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Photo of hearing aid batteries lasting longer.

There is one component that is the key to keeping hearing aids cost effective and that is the batteries. The cost of exchanging them adds up quickly and that makes it one of the largest financial considerations when buying hearing aids.

Even more worrying, what if the batteries quit at absolutely the worst moment? This is a huge issue even for rechargeable brands.

There are things you can do to increase the life of the batteries in hearing aids, so you don’t need to stop and replace them several times every week. Make the batteries last just a little bit longer by considering these 6 simple ideas.

1. If You’re Looking to Buy a Hearing Aid, be Smart About it

When you first start to shop for your hearing aids is when it all begins. Brand quality and hearing aid features are a couple of the factors which determine battery life. Not all batteries are made the same, either. Some cheaper hearing products have low quality components that work with cheaper cell batteries. Be sure to discuss this with your hearing care specialist because you will be switching out the batteries a lot.

Think about what features you need, and make some comparisons as you look around. Wireless models have batteries that die 2 times as fast as devices with wires. The larger the hearing aid, the longer the battery life, too. The smaller devices require new batteries every couple of days, but larger models can go for up to two weeks on one battery. Get the features you need but understand how each one affects the power drainage of the hearing aids.

2. Take the Time to Store the Hearing Aids Properly

To lessen drainage of power you will usually need to open the battery door at night. Also, you will want to:

Store your batteries in a cool, dry place. Batteries are adversely impacted by high temperature and moisture. The main thing is to keep them away from heat sources like light bulbs. Room temperature is okay.

Think about using a hearing aid dehumidifier, too. Both the batteries and the hearing aid itself are protected by doing this. Humidity in the air is hard on their delicate components.

3. Take Precautions When Changing the Batteries

Make sure your hands are dry and clean. Moisture, dirt, and grease all impact battery quality. Don’t forget to leave the plastic tab on until it’s time to use the new batteries, too. Modern hearing aid batteries mix zinc with the air to power up. You don’t need that to happen before you are ready.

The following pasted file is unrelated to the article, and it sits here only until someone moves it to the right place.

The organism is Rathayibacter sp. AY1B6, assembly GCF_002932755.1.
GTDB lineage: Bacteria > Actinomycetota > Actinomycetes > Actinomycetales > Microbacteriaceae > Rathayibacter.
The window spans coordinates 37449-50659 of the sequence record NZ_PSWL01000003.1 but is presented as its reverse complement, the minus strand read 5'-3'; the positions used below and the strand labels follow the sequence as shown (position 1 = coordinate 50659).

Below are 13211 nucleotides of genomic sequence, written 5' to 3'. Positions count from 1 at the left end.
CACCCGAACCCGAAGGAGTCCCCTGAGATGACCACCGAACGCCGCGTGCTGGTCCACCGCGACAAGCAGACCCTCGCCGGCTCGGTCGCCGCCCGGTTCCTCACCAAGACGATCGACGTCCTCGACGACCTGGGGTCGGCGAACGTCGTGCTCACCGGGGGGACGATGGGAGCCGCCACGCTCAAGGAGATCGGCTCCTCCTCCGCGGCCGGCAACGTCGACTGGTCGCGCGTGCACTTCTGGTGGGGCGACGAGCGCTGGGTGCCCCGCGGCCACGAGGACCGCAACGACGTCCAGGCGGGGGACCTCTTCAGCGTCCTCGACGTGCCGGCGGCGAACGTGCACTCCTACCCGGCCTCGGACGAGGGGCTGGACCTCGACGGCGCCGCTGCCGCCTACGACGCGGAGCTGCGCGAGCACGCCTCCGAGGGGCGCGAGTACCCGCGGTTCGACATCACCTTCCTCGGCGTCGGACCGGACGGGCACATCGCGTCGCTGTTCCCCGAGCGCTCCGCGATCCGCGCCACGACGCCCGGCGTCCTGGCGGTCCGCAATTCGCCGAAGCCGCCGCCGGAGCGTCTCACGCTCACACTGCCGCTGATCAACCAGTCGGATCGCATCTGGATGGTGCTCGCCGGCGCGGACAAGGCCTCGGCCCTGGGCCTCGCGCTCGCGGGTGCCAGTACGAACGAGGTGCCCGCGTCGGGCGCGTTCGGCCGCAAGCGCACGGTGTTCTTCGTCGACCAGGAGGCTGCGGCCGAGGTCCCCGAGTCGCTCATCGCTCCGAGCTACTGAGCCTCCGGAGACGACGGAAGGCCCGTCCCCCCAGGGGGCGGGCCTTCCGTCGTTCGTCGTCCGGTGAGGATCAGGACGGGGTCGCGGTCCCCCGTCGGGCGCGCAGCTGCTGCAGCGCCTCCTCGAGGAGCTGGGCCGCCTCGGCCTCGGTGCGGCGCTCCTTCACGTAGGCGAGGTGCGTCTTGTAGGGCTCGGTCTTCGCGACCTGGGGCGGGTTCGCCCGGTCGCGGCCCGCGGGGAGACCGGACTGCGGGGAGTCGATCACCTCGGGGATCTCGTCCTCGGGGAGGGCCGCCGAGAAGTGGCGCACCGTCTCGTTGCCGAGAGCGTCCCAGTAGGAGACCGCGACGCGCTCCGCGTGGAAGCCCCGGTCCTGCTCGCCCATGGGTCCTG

It is worth letting them sit out for five minutes after you remove the tab but before you put them in. The battery could be prolonged by days if you do this.

4. Different Battery Sources And Batteries Can be Experimented with

High quality batteries will last longer than bargain ones, obviously. Don’t only think about the brand, though, but what types of hearing aid batteries you’re using and also where you buy them. If you buy in quantity, you can get good batteries for less at some big box stores.

Be careful if you buy them online, especially from an auction site like eBay. Batteries have an expiration date that they need to be sold by. You shouldn’t use them once they expire.

The best way to find batteries at an affordable cost is to ask your hearing care specialist.

5. Be Ready For The Inevitable

The batteries are going to die eventually. If you don’t want to find yourself in a difficult situation, it’s better to get an idea when this will happen. Keep a schedule of when you replace the batteries and when they fizzle. Over time, you’ll get an idea for when you need replacements.

So you can determine what features have the biggest effect on the battery and which brand batteries are best for your device, keep a diary.

6. What Are the Alternatives to Batteries

Some modern day hearing aids are rechargeable and that is one of the best features. If you can save money on batteries, it will be worth paying a little more initially. If you need a lot of features like wireless or Bluetooth, then rechargeable batteries are likely the better option.

Hearing aids are a considerable investment but the batteries that make them work are too. Extending the life of your batteries and saving cash begins with some due diligence. Contact a hearing aid retailer for some information on what option is best for you.

The site information is for educational and informational purposes only and does not constitute medical advice. To receive personalized advice or treatment, schedule an appointment.
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